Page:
It hadn’t always been this way.
During my final semester at OU, I traveled to Birmingham to attend the debutante ball of Dianne’s younger sister. An social invitation service had matched me with the scion of a prominent Birmingham family, Henry Alexander. “Not Harry” he told me when we were introduced. “And certainly not Hank.”
I shook his outstretched hand. “Jessica. And you can call me Jessie. But never, ever Jess.”
Henry had the most beautiful blue eyes I had ever seen. And a shock of delightfully unruly hair. He looked delicious in his white tie and tails.
Mutual friends warned me to be on guard. “His family has more money than Solomon,” they said. “His house has a name. And his elementary school had a headmaster.” They claimed that Henry-not-Hank was the most eligible bachelor in Birmingham, or maybe in all of Alabama. He had been known to break hearts. And the juiciest tidbit of all, that for this event he had been set up with a social nobody from Oklahoma to avoid the appearance of favor toward one of the local contenders.
I should have been intimidated but I wasn’t. Something about him set him apart from the other prep school boys I knew. He lacked their arrogance, their sense of entitlement, and their disregard for the feelings of lesser beings. Including unlikely sorority girls like me who had received bids because their chapter had been ordered to raise its cumulative grade point average.
Giant bowls of white roses graced every surface,nook and cranny in the Birmingham Country Club from the massive front foyer to the back terrace overlooking the golf course. The aroma was intoxicating. Tiny white lights twinkled from ceilings, stair railings, the balconies that overlooked the ballroom floor, and anywhere else the members of the Committee could find. Sensing that I was new to such high brow affairs, Henry kept up a steady stream of amusing anecdotes about the (not so) exalted company around us while offering subtle hints about etiquette and reassurance that I looked lovely. And while I was not a great dancer, he was, and with him leading me, I became Ginger Rogers to his Fred Astaire.
Put simply, I had a spectacular time at the party and this was not lost on him. “The cool thing to do at these parties, Jessie, is to act bored,” he observed. “You’re having way too much fun.” With uncharacteristic confidence, I shot back, “Guess I missed the memo.”
One person in the household remained exempt from Henry’s increasingly hostility. Mayola. She had been serving the Alexander family for forty years, as her mother did before her. Her indelible bond with Henry was formed in the terrible days after his mother’s mysterious disappearance and grew as Mayola gradually filled the void in left his heart.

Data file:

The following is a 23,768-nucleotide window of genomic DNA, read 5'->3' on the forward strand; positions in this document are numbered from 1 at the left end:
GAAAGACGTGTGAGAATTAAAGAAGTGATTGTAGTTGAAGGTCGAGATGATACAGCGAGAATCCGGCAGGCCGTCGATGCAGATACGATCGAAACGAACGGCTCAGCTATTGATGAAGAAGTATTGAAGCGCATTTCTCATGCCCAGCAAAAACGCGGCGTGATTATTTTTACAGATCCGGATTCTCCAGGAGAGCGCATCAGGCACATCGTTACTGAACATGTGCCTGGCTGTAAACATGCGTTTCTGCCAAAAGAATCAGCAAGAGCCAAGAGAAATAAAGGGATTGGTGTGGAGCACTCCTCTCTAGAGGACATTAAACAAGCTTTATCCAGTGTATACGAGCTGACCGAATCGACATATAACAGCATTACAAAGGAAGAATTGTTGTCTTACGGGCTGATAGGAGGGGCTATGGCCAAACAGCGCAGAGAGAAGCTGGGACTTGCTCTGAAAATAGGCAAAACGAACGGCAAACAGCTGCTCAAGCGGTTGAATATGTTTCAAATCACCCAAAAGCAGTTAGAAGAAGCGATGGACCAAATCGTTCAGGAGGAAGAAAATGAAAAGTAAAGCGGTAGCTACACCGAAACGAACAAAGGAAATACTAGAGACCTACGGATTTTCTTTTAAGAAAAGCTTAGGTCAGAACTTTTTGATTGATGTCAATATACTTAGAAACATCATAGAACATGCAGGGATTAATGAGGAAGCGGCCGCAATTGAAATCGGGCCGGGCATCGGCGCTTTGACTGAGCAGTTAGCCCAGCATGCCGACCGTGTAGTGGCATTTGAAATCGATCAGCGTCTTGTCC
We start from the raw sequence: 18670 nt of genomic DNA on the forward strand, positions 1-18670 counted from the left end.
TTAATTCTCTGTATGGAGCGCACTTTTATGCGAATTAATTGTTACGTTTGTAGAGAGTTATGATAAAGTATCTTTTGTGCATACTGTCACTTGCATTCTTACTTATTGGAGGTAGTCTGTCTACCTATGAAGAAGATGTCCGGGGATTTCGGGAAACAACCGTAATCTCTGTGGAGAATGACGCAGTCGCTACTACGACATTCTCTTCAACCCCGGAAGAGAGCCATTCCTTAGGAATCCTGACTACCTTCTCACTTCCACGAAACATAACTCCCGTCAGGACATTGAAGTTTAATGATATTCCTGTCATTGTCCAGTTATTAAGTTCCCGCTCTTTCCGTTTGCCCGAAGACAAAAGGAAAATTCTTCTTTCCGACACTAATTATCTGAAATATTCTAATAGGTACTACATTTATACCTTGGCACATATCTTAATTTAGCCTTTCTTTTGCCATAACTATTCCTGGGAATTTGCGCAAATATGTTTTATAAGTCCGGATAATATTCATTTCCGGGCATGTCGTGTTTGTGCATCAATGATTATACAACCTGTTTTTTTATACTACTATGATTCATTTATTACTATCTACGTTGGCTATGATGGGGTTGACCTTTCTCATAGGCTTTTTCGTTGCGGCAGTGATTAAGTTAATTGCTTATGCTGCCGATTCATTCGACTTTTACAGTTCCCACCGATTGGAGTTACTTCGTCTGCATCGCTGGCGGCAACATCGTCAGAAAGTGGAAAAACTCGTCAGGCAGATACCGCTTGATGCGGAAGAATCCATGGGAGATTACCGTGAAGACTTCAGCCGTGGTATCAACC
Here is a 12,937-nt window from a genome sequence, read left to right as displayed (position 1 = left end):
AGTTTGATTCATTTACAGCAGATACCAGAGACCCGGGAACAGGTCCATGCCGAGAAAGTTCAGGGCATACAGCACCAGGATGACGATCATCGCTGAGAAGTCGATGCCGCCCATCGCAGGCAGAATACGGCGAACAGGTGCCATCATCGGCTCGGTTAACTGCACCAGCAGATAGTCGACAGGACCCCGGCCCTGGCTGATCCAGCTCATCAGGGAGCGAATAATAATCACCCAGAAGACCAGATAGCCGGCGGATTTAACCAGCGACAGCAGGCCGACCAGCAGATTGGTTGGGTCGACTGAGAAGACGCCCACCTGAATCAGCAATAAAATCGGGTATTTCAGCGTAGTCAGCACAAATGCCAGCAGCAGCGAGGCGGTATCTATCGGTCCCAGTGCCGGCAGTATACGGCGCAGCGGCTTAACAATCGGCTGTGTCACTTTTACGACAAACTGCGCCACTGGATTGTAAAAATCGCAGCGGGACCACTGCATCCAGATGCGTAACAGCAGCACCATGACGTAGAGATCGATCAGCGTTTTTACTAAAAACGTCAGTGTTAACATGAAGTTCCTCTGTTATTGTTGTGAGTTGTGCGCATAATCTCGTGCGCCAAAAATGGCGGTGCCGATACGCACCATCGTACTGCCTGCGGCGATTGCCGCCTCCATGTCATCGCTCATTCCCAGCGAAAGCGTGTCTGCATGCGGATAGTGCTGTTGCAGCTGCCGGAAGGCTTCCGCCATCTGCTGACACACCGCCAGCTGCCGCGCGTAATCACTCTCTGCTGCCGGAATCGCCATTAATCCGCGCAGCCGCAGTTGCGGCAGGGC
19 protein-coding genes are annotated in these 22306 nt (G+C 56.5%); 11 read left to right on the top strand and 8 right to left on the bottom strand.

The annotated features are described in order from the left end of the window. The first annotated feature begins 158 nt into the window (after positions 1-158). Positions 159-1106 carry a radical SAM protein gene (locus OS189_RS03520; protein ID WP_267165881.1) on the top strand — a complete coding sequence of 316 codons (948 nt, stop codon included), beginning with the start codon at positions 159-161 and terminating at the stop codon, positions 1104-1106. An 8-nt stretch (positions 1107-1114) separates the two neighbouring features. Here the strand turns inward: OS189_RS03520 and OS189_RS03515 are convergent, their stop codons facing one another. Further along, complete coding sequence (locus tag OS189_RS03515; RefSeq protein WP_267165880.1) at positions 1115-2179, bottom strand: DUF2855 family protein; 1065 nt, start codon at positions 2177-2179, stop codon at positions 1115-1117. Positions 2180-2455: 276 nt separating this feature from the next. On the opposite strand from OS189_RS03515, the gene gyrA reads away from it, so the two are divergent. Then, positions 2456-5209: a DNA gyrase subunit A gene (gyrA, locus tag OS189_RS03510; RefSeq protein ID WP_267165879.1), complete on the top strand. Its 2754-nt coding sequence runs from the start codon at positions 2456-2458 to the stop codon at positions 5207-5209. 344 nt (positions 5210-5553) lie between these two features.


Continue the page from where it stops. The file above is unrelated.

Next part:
Mayola was raised by a dirt-poor single mother whose husband had died heroically in World War II. A member of the 320th Balloon Barrage Battalion, Private First Class Crawford Washington’s platoon had deployed scores of armed balloons to diffuse enemy fire during the Allied invasion of Normandy. Their efforts helped ensure the invasion’s success and were believed to have saved thousands of lives. Private Washington was killed, however, along with most of his comrades. His widow, Ivy, received almost nothing from a so-called grateful nation.
Life got better for Ivy and Mayola several years after the war when an officer from Crawford’s battalion roomed with Henry Prescott Alexander. The Third. At Duke. The officer had known that Crawford was from Birmingham, had been impressed with his hard work and courage, and knew he had left behind a wife and child. He suggested to Henry that his family look into Ivy’s whereabouts and circumstances. A year later Ivy and Mayola were living in a small, but bright and comfortable cottage on the grounds of White Oak Hall.
Like her father, Mayola was smart, industrious, and as racial tensions in Birmingham and throughout the South intensified, she showed considerable courage. There was also a dignity about her that emanated from somewhere deep inside. Despite her humble circumstances, she spoke with assurance and carried herself like a princess.
Which, in fact she was.
The sound of distant drums struck uncharacteristic fear into the heart of Otumfuo Nana Kofi Karikari, King of the Ashanti tribal federation in what is now Ghana. The tone and cadence of the drums suggested they belonged to the rival Fante people and that their warriors were preparing for battle. The Ashanti had long dominated the region because of their wealth, which was derived from their willingness help satisfy British traders’ insatiable appetite for black Africans. The Fante wanted their share of the lucrative enterprise and appeared to be ready to fight for it.
King Kofi ordered his warriors to prepare for a Fante attack. As he surveyed his troops the king’s eye fell on Prince Osei. He wore a red sash, signifying his royal status, across his muscular body. His finely chiseled face was covered with ceremonial markings and framed by a headdress of orange and black feathers. He exuded strength and courage. The king uttered a silent prayer for Prince Osei. His beloved son.
Two weeks later, Osei, badly wounded by a Fante spear, with an iron collar around his neck and manacles on his ankles and wrists, lay near death in the scorching, filthy hold of a rickety wooden ship making its way across the Atlantic Ocean. Forty percent of the captives aboard would die before reaching their destination. Osei did not. He vowed to live. And demanded that those around him do the same. He was taken off the ship in Mobile, Alabama and sold to the owner of a cotton plantation near Birmingham.
Prince Osei Kofi Karikari was Mayola Washington’s sixth great grandfather.
The persistent ring of my cell phone caught my attention. It was probably Jack, wanting fast food for lunch instead of the nutritious meal served by the school. I hoped it was Dianne with her chemo schedule so I could deploy all the friends who wanted to help her through it. More likely it was Henry. What had I done now?
I packed up my racquet, fished my car keys out of my tennis bag, and thanked the attendant who came to put away the ball machine. It was time to face the day.